Answer by mommie_2boys at 12:27 PM on Dec. 5, 2008

  • Maybe he will respond better to sitting down with flash cards or something. Every child is different. Every child learns different. What works for my kids may not on yours and vis versa. dont get discouraged. I used to work in child care and kids would come into my room and be a seemingly slow learner but I would just sit down separately with them and teach them differently and they were every bit as smart as the next kid but they just needed a different method of learning. They always catch up!

    Answer by LovinEveryDay at 12:35 PM on Dec. 5, 2008

  • Thanks! While I tell myself that kids learn in their own time, it drives me crazy sometimes, lol. I also hate hearing, "Oh, Josiah doesn't know that yet??". I definitely don't want him to fall out the want to learn. I've tried flash cards, but he seems so bored that I've decided not to do them anymore. He easily picks up everthing else... he just doesn't seem interested in the whole academic side of things. I'll just keep incorporating things in fun ways, and he'll eventually get it. Just gotta keep telling myself that ; ).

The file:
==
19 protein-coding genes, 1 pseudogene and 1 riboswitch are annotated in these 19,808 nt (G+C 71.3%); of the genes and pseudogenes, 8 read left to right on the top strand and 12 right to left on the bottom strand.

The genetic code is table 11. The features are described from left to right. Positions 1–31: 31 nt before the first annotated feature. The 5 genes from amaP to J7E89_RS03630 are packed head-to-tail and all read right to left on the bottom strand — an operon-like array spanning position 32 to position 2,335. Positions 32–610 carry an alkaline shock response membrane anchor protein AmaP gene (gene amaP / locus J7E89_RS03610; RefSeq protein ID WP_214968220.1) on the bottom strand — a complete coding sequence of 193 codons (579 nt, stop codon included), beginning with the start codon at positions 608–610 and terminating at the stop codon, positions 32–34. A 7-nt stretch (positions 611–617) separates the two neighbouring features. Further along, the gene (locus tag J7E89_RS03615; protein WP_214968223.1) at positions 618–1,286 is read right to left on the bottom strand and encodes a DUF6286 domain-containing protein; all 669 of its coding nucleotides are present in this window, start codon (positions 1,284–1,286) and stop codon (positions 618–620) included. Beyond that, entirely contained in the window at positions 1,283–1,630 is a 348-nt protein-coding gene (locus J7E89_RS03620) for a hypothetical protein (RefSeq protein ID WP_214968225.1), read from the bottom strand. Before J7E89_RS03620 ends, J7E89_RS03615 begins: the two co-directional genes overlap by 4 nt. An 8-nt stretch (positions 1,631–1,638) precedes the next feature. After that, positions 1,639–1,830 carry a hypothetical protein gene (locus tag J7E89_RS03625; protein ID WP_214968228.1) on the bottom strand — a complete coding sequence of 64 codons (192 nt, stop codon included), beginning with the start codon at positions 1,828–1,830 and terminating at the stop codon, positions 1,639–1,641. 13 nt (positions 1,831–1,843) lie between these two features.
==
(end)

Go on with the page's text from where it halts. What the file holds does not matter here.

Answer by JDanesMommy at 1:04 PM on Dec. 5, 2008

  • Try not to compare your child to others.... my son is 23 months and is only saying 6 or 7 words. He started walking at 9 months but hes a late talker. I babysit a little boy who is only a day older then my son and he talks up a storm but I dont compare them because even though my son cant say much right now, I know he is very smart and understands most of what we tell him. My husband and I read to him every night and he can point out most of the animals in his books and sometimes even trys to say what they are. Just give your child some time... every child is different and they learn at there own speed. Good luck to you!